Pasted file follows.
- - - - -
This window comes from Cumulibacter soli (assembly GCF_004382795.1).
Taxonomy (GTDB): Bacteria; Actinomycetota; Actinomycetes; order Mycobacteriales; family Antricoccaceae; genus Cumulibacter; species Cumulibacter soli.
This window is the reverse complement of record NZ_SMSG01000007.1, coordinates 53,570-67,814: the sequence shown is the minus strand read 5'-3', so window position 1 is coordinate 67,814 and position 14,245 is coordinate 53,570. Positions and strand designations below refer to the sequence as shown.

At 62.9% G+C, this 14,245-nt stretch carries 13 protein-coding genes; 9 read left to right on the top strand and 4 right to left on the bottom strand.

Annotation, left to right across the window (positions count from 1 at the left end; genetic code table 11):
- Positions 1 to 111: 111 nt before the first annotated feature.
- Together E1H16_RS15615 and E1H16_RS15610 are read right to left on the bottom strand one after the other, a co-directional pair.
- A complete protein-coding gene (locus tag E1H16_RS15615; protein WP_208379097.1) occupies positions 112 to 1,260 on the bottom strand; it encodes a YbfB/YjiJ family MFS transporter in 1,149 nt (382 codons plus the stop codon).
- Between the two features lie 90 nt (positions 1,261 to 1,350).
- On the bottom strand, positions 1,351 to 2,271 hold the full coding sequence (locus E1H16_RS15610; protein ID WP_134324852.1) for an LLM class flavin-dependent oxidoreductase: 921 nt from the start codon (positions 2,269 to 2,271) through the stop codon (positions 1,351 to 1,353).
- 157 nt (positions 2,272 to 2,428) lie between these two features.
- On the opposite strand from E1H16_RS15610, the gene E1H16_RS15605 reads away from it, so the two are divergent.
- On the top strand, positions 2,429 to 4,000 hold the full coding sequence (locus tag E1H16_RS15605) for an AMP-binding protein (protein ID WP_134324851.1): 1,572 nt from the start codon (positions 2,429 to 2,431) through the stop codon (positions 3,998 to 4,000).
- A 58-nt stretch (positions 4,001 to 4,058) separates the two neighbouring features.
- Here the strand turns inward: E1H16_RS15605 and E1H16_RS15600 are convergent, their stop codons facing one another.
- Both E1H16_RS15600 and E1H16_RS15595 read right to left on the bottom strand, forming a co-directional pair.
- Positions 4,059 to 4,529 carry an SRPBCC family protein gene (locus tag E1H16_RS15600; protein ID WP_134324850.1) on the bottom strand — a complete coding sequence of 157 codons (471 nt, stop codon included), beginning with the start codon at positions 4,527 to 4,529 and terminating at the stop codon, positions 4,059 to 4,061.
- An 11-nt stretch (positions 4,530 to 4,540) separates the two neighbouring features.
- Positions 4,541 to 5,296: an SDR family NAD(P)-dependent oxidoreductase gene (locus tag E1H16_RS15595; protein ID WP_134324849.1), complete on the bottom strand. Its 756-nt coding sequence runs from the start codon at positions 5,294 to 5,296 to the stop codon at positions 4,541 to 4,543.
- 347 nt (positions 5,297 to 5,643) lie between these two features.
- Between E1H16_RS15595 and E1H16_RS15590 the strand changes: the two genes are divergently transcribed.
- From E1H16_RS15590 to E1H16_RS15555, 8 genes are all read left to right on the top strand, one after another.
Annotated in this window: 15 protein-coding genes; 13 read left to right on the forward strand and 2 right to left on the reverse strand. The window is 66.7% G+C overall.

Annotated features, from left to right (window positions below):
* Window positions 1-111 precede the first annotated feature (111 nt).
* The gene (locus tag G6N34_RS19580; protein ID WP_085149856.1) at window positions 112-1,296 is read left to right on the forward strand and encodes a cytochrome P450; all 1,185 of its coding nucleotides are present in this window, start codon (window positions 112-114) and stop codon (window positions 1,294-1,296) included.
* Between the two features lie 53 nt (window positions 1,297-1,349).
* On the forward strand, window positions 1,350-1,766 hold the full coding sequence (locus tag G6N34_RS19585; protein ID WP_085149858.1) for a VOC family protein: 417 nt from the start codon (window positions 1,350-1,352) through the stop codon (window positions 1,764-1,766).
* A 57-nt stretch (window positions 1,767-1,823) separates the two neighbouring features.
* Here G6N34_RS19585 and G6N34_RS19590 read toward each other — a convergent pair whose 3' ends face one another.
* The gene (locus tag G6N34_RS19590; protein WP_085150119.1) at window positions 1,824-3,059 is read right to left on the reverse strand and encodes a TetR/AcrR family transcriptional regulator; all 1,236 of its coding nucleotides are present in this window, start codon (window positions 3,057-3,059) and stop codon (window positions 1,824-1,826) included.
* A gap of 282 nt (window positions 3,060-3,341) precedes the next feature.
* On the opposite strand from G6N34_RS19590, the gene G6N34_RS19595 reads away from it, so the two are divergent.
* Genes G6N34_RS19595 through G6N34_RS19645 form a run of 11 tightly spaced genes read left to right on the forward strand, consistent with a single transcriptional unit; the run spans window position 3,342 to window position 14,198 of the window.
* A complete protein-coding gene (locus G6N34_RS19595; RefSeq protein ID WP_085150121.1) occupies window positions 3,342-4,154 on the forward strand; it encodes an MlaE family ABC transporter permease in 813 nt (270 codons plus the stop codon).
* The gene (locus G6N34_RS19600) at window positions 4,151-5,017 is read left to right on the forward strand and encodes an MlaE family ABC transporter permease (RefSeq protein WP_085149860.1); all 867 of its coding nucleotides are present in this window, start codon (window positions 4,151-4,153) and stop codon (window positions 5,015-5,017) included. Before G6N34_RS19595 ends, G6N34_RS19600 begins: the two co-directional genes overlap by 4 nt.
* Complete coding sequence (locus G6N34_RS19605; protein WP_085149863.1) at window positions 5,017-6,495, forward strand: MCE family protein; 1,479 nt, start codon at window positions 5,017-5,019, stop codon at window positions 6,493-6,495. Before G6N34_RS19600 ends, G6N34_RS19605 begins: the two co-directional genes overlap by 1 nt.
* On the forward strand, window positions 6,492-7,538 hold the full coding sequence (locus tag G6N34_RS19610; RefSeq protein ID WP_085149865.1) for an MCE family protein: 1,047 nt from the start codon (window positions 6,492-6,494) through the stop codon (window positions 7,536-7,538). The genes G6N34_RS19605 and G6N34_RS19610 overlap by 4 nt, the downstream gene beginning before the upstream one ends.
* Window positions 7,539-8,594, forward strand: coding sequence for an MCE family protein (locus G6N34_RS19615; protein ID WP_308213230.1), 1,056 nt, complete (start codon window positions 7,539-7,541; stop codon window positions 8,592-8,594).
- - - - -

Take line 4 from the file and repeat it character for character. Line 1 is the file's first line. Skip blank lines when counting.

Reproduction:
At 62.9% G+C, this 14,245-nt stretch carries 13 protein-coding genes; 9 read left to right on the top strand and 4 right to left on the bottom strand.